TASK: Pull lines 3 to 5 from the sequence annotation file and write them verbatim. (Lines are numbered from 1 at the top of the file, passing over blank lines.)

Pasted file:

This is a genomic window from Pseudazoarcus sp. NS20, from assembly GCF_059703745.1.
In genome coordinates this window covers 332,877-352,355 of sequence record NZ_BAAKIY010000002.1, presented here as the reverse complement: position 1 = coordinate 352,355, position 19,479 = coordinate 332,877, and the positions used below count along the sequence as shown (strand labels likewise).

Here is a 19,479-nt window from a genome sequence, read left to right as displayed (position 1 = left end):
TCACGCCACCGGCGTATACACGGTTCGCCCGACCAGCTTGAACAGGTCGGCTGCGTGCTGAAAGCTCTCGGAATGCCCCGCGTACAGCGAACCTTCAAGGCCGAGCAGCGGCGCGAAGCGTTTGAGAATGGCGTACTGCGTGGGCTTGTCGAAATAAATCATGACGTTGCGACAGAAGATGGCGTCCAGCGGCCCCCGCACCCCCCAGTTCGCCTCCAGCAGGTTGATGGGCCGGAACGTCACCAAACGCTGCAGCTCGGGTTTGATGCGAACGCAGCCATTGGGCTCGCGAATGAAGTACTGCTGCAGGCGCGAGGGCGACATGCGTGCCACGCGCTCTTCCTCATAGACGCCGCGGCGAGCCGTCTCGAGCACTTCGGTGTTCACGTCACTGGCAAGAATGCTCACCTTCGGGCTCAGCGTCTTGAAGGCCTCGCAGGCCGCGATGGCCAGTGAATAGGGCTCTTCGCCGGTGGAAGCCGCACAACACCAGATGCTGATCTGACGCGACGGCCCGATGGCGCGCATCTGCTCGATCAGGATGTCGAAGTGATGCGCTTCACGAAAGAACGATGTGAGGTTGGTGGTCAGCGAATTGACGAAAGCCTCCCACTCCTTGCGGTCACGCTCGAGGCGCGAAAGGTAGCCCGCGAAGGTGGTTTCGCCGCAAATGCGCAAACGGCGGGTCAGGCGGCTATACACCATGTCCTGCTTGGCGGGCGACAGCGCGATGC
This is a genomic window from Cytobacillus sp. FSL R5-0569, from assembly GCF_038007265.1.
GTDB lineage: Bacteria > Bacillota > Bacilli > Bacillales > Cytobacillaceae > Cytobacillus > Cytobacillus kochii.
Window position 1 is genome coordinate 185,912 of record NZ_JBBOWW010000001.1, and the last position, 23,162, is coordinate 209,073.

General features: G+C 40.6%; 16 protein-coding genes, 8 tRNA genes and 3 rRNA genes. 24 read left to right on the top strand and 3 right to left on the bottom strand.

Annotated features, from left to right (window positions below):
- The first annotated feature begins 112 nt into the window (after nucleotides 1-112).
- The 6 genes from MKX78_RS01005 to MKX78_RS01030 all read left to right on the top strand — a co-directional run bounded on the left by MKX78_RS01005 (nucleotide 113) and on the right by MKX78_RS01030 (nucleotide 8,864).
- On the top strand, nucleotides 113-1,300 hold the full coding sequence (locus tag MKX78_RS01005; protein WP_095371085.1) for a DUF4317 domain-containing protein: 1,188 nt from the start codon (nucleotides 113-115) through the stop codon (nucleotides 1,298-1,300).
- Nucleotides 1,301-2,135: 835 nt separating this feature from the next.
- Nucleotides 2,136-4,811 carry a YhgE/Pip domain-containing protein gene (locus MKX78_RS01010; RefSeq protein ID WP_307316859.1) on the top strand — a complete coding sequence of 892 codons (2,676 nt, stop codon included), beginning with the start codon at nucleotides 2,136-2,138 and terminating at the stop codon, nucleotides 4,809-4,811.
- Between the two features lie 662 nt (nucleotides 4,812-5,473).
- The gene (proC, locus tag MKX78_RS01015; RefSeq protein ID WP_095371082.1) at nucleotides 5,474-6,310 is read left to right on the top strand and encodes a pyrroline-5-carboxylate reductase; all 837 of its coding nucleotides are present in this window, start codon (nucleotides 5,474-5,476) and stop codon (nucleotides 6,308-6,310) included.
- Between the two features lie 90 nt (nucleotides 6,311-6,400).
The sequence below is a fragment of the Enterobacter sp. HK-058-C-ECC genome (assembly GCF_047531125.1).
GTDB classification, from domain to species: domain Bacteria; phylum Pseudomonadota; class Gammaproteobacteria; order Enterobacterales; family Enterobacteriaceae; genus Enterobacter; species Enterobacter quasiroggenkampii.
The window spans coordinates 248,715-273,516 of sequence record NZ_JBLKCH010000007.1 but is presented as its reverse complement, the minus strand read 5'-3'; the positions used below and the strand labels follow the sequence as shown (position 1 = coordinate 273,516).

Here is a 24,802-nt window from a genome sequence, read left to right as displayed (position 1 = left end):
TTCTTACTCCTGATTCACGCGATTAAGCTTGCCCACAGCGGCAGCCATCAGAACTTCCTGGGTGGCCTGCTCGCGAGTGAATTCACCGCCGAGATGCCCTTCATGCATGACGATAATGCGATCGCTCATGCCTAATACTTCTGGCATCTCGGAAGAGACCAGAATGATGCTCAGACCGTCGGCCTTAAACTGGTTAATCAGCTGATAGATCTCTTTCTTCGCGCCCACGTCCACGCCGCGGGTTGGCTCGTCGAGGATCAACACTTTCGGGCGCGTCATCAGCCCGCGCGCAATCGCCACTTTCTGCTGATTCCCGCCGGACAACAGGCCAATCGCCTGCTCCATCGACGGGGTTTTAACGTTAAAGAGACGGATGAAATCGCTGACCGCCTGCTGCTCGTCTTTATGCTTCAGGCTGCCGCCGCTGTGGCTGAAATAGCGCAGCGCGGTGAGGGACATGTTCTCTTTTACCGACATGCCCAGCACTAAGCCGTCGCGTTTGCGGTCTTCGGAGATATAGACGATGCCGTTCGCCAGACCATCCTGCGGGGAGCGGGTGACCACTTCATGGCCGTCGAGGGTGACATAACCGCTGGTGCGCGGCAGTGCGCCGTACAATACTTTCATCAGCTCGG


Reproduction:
Here is a 19,479-nt window from a genome sequence, read left to right as displayed (position 1 = left end):
TCACGCCACCGGCGTATACACGGTTCGCCCGACCAGCTTGAACAGGTCGGCTGCGTGCTGAAAGCTCTCGGAATGCCCCGCGTACAGCGAACCTTCAAGGCCGAGCAGCGGCGCGAAGCGTTTGAGAATGGCGTACTGCGTGGGCTTGTCGAAATAAATCATGACGTTGCGACAGAAGATGGCGTCCAGCGGCCCCCGCACCCCCCAGTTCGCCTCCAGCAGGTTGATGGGCCGGAACGTCACCAAACGCTGCAGCTCGGGTTTGATGCGAACGCAGCCATTGGGCTCGCGAATGAAGTACTGCTGCAGGCGCGAGGGCGACATGCGTGCCACGCGCTCTTCCTCATAGACGCCGCGGCGAGCCGTCTCGAGCACTTCGGTGTTCACGTCACTGGCAAGAATGCTCACCTTCGGGCTCAGCGTCTTGAAGGCCTCGCAGGCCGCGATGGCCAGTGAATAGGGCTCTTCGCCGGTGGAAGCCGCACAACACCAGATGCTGATCTGACGCGACGGCCCGATGGCGCGCATCTGCTCGATCAGGATGTCGAAGTGATGCGCTTCACGAAAGAACGATGTGAGGTTGGTGGTCAGCGAATTGACGAAAGCCTCCCACTCCTTGCGGTCACGCTCGAGGCGCGAAAGGTAGCCCGCGAAGGTGGTTTCGCCGCAAATGCGCAAACGGCGGGTCAGGCGGCTATACACCATGTCCTGCTTGGCGGGCGACAGCGCGATGC
This is a genomic window from Cytobacillus sp. FSL R5-0569, from assembly GCF_038007265.1.